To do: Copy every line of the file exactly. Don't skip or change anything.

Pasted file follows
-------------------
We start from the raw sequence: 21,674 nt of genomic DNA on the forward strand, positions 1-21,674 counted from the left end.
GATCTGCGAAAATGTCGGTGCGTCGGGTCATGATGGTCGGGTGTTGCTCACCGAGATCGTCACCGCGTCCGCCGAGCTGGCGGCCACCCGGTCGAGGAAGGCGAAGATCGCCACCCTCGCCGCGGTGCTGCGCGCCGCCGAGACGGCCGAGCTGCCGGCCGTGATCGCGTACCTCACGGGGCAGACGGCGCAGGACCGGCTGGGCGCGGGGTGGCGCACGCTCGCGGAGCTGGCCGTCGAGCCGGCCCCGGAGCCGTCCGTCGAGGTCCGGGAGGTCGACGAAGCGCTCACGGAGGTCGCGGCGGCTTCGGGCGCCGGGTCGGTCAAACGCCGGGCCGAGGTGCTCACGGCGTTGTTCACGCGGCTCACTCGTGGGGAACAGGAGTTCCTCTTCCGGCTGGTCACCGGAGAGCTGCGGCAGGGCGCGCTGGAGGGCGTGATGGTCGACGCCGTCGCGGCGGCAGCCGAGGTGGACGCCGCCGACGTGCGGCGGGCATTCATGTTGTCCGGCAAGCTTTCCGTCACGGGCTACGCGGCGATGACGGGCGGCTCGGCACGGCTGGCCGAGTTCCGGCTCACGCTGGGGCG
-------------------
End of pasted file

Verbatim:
We start from the raw sequence: 21,674 nt of genomic DNA on the forward strand, positions 1-21,674 counted from the left end.
GATCTGCGAAAATGTCGGTGCGTCGGGTCATGATGGTCGGGTGTTGCTCACCGAGATCGTCACCGCGTCCGCCGAGCTGGCGGCCACCCGGTCGAGGAAGGCGAAGATCGCCACCCTCGCCGCGGTGCTGCGCGCCGCCGAGACGGCCGAGCTGCCGGCCGTGATCGCGTACCTCACGGGGCAGACGGCGCAGGACCGGCTGGGCGCGGGGTGGCGCACGCTCGCGGAGCTGGCCGTCGAGCCGGCCCCGGAGCCGTCCGTCGAGGTCCGGGAGGTCGACGAAGCGCTCACGGAGGTCGCGGCGGCTTCGGGCGCCGGGTCGGTCAAACGCCGGGCCGAGGTGCTCACGGCGTTGTTCACGCGGCTCACTCGTGGGGAACAGGAGTTCCTCTTCCGGCTGGTCACCGGAGAGCTGCGGCAGGGCGCGCTGGAGGGCGTGATGGTCGACGCCGTCGCGGCGGCAGCCGAGGTGGACGCCGCCGACGTGCGGCGGGCATTCATGTTGTCCGGCAAGCTTTCCGTCACGGGCTACGCGGCGATGACGGGCGGCTCGGCACGGCTGGCCGAGTTCCGGCTCACGCTGGGGCG